Disclaimer: The following is merely the author’s academic opinion and does not in any way constitute legal advice or other professional advice. Formal legal advice should be sought.
A common clause governing the termination of a contract of employment, whether in the context of a probation or not, would be as follows:
a) “During probationary period, two (2) weeks written notice or salary in lieu of notice is required if employment is to be terminated by either party. Upon confirmation, one (1) month’s notice or salary in lieu of notice is required by either party. In case of termination, your salary will be retained subject to income tax clearance from relevant authorities.”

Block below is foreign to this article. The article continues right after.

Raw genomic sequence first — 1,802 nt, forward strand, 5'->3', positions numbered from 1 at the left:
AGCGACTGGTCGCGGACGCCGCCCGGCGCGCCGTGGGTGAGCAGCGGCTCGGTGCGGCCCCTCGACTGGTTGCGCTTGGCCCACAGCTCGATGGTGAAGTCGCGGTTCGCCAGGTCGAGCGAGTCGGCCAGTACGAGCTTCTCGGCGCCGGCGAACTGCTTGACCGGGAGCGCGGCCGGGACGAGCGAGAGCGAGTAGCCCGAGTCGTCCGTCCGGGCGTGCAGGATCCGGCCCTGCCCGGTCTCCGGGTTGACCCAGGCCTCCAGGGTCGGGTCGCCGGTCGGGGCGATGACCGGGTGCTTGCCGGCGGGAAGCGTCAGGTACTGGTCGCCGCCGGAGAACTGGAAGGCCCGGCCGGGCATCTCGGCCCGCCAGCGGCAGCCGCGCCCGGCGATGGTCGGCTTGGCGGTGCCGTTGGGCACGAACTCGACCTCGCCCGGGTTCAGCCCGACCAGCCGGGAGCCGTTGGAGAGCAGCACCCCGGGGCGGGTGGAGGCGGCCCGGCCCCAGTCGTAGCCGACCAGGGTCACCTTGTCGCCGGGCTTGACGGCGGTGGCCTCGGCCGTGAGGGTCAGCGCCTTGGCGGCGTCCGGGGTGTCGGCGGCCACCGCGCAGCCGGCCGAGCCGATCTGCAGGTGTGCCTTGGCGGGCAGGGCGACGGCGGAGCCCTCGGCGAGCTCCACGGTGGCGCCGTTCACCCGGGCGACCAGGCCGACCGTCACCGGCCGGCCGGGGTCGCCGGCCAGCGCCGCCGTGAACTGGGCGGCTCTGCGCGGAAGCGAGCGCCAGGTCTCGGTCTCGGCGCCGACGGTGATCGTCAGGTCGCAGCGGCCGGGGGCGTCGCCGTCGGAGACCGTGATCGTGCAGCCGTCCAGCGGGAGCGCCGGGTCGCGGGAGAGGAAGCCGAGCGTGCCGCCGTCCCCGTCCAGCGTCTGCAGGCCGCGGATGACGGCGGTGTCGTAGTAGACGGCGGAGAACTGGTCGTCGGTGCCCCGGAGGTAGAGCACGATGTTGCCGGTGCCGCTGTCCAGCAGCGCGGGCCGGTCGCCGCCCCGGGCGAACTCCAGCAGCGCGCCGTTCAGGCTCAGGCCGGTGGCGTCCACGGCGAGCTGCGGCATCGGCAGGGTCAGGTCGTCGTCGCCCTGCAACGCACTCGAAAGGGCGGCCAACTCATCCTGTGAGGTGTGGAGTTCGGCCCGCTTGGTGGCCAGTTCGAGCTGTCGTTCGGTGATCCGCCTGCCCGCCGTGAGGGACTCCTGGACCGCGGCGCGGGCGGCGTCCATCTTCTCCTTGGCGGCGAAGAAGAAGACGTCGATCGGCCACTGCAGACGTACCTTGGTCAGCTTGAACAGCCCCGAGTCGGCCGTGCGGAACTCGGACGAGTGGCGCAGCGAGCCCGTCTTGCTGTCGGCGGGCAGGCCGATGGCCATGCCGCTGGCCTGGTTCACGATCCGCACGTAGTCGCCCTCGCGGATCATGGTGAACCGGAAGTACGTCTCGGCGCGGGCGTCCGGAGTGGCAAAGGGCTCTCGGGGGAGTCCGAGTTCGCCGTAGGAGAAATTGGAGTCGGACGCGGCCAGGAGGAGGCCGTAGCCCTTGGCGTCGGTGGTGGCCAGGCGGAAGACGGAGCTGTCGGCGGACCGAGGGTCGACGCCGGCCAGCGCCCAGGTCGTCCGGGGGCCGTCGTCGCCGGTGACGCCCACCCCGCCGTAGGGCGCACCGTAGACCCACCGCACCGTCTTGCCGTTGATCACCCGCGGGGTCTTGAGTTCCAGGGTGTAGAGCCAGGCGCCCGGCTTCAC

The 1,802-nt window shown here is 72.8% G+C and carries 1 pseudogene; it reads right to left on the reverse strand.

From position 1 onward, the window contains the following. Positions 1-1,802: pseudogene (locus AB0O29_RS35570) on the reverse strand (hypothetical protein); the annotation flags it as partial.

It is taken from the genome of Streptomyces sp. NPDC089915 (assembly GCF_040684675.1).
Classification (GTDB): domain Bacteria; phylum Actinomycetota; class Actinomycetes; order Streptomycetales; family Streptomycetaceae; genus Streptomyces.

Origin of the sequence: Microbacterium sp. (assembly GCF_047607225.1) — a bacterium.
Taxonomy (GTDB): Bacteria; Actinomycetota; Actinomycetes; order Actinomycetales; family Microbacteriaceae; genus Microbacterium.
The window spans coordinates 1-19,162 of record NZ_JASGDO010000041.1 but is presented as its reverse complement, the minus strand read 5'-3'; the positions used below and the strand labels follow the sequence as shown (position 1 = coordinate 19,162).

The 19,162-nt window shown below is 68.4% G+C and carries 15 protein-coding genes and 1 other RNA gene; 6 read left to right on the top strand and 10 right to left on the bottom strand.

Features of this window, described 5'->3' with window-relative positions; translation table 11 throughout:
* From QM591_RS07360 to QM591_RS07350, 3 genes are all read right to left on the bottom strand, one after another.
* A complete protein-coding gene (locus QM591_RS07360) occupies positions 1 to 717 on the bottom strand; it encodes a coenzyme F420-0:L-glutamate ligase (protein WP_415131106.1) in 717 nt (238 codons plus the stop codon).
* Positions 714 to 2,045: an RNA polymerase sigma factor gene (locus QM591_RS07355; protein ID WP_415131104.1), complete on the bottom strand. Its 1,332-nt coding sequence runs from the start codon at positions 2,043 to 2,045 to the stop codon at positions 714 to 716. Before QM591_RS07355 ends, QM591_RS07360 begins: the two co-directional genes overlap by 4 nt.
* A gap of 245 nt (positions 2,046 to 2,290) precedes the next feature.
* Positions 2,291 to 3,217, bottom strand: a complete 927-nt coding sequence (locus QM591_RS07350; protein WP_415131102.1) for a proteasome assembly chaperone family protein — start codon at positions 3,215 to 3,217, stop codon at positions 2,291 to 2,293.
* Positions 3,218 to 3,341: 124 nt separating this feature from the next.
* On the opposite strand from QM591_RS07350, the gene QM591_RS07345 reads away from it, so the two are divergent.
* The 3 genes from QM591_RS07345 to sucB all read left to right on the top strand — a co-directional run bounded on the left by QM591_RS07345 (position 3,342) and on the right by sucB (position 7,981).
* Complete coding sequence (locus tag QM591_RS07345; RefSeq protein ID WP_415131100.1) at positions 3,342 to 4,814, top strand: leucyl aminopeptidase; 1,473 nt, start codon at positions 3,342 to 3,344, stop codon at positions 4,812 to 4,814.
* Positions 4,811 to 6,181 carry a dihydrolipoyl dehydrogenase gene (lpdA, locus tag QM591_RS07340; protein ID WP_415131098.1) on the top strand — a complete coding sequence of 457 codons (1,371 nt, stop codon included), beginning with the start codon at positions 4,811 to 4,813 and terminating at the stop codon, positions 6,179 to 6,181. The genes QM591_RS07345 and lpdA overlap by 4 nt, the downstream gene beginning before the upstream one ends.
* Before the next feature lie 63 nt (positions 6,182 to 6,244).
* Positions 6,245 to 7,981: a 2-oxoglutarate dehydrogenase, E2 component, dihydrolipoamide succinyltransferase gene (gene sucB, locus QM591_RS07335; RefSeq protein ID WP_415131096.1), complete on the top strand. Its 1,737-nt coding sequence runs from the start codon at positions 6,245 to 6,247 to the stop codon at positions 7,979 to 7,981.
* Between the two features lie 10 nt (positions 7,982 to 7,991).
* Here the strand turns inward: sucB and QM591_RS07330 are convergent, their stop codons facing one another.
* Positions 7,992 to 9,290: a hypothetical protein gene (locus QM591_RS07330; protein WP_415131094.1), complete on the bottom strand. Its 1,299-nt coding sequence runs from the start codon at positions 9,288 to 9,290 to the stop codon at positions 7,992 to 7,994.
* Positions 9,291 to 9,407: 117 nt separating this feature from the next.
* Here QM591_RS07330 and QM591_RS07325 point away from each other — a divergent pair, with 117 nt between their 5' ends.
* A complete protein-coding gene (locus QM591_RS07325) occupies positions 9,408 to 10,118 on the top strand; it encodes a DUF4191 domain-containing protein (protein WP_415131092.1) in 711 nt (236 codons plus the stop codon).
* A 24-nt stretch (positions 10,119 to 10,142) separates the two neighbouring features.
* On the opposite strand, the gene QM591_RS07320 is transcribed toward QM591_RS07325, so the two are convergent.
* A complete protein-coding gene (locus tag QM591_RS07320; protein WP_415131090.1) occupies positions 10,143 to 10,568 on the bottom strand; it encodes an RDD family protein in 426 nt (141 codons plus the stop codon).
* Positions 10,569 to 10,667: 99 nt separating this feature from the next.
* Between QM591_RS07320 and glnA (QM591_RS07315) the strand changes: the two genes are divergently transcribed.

b) “Either party may terminate this contract by giving to the other, in writing, one (1) day’s notice or pay-in-lieu of such notice at any time whilst on probation and one (1) month’s notice or pay-in-Iieu of such notice, upon confirmation.”
c) “Tuan/puan boleh diberhentikan daripada jawatan bila-bila masa selepas diberi sebulan notis atau sebagai ganti notis dibayar sebulan gaji bersih, dengan tidak diberi sebarang sebab.”
Can an employer, relying on a case like Equatorial Timber Moulding Sdn Bhd, Kuching v John Michael Crosskey  2 ILR 1666 [hereinafter referred to as Equatorial Timber], terminate an employee immediately and refuse to pay the employee’s salary in lieu of notice?